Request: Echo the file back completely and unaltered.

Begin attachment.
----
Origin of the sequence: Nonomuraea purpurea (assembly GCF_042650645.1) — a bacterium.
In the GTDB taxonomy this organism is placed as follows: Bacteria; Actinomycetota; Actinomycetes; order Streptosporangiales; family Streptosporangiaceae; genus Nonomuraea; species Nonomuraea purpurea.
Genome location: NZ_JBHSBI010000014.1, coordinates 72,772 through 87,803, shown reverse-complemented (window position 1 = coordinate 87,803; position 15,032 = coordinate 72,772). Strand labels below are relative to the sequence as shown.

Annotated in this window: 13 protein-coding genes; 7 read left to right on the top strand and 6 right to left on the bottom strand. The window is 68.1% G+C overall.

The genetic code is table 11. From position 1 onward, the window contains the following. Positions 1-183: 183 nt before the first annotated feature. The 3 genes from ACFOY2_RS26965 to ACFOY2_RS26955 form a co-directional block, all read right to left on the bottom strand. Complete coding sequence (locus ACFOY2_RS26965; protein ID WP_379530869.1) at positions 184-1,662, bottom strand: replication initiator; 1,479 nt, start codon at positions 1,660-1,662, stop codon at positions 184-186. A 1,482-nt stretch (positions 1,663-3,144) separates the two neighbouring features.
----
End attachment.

Origin of the sequence: Nonomuraea purpurea (assembly GCF_042650645.1) — a bacterium.
In the GTDB taxonomy this organism is placed as follows: Bacteria; Actinomycetota; Actinomycetes; order Streptosporangiales; family Streptosporangiaceae; genus Nonomuraea; species Nonomuraea purpurea.
Genome location: NZ_JBHSBI010000014.1, coordinates 72,772 through 87,803, shown reverse-complemented (window position 1 = coordinate 87,803; position 15,032 = coordinate 72,772). Strand labels below are relative to the sequence as shown.

Annotated in this window: 13 protein-coding genes; 7 read left to right on the top strand and 6 right to left on the bottom strand. The window is 68.1% G+C overall.

The genetic code is table 11. From position 1 onward, the window contains the following. Positions 1-183: 183 nt before the first annotated feature. The 3 genes from ACFOY2_RS26965 to ACFOY2_RS26955 form a co-directional block, all read right to left on the bottom strand. Complete coding sequence (locus ACFOY2_RS26965; protein ID WP_379530869.1) at positions 184-1,662, bottom strand: replication initiator; 1,479 nt, start codon at positions 1,660-1,662, stop codon at positions 184-186. A 1,482-nt stretch (positions 1,663-3,144) separates the two neighbouring features.